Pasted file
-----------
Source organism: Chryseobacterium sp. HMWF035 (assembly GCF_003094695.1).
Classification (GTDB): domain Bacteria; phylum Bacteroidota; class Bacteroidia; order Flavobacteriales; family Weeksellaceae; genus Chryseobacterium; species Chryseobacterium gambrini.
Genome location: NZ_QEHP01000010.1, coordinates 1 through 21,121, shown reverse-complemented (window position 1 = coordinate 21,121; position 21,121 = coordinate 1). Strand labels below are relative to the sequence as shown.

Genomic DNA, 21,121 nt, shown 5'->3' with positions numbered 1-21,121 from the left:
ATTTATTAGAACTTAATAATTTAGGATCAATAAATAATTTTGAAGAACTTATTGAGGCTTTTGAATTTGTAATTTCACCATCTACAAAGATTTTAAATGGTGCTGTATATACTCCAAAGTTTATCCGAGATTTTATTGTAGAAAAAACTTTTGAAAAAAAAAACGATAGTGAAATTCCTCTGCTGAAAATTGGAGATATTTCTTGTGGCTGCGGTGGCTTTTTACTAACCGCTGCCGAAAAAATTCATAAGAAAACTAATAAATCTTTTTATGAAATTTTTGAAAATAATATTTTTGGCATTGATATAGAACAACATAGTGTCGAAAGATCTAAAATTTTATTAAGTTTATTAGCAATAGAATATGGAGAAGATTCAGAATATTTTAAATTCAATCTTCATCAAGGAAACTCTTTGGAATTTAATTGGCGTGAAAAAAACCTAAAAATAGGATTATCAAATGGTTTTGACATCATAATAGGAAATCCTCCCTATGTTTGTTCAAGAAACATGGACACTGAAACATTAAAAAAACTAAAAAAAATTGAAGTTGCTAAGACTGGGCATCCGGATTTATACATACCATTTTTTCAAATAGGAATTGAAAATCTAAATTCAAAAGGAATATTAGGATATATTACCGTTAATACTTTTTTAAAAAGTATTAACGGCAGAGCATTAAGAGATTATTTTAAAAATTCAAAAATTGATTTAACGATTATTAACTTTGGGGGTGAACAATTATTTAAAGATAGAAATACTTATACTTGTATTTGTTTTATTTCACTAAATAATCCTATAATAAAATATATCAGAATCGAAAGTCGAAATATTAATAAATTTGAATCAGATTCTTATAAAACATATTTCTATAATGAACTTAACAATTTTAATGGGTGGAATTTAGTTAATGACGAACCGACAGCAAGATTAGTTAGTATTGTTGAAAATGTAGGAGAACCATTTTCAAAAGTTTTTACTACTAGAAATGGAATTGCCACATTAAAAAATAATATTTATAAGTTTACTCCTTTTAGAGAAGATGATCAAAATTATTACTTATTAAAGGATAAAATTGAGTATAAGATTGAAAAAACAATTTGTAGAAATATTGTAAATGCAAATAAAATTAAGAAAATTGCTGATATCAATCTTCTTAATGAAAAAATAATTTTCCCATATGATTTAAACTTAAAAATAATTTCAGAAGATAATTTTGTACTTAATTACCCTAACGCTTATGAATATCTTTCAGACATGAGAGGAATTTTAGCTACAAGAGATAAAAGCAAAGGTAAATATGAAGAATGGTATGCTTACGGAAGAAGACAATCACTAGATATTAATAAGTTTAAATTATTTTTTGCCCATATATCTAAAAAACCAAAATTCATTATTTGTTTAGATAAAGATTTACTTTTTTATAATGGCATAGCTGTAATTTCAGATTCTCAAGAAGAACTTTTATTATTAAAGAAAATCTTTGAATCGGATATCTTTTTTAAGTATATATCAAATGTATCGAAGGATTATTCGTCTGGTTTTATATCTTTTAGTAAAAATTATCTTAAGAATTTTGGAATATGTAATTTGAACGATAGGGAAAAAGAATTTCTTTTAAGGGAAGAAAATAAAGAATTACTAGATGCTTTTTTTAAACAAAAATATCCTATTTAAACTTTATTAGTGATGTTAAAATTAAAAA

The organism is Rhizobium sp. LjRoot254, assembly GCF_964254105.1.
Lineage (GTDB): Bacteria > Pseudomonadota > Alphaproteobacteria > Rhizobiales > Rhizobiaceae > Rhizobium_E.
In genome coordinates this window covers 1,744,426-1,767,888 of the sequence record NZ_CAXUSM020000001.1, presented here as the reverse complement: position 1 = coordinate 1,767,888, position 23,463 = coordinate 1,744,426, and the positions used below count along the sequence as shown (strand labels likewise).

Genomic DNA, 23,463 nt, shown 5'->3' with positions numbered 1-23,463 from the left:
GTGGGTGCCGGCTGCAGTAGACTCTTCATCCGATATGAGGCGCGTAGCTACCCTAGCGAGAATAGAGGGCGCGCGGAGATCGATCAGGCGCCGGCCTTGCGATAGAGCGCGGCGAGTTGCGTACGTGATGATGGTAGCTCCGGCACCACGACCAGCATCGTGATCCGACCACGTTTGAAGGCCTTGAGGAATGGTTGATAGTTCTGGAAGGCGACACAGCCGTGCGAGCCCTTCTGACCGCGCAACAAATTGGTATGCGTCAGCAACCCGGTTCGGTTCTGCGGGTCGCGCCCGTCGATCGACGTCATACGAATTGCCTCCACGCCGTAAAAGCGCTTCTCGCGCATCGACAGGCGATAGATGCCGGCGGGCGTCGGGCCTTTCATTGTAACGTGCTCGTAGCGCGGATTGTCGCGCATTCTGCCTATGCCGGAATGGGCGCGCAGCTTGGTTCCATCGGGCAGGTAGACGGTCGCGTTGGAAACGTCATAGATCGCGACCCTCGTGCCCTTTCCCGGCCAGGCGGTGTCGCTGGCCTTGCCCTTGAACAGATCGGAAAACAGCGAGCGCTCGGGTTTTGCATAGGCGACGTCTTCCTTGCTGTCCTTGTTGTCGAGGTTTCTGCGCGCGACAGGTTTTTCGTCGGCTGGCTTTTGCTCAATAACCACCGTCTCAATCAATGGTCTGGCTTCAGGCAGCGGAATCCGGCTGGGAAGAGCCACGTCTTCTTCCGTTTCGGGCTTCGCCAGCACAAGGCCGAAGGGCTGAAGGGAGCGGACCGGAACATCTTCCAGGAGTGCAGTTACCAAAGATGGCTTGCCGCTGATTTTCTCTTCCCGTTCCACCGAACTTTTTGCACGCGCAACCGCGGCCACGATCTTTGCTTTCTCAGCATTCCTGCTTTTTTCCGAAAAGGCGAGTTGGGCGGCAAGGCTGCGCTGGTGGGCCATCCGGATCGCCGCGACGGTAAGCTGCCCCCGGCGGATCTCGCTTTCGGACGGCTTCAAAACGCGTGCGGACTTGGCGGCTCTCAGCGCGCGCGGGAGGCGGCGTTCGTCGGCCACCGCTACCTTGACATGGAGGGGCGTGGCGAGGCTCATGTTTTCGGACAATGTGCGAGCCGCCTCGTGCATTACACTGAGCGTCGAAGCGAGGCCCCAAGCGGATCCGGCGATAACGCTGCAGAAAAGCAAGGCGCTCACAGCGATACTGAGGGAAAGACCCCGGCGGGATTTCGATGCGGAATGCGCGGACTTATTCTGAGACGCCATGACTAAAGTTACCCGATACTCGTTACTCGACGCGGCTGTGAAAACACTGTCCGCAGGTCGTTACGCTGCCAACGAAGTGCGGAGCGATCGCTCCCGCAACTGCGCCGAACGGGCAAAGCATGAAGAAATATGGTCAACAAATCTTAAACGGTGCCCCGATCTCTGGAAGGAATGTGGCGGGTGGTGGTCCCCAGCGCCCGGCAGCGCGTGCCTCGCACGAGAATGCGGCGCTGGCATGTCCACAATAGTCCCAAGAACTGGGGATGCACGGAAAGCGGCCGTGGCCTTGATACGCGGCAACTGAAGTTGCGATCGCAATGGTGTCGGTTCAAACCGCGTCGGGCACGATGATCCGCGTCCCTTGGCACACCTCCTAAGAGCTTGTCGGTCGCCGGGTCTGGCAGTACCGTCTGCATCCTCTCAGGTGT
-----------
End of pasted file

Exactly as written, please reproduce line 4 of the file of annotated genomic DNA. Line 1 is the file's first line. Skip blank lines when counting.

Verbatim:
Genomic DNA, 21,121 nt, shown 5'->3' with positions numbered 1-21,121 from the left: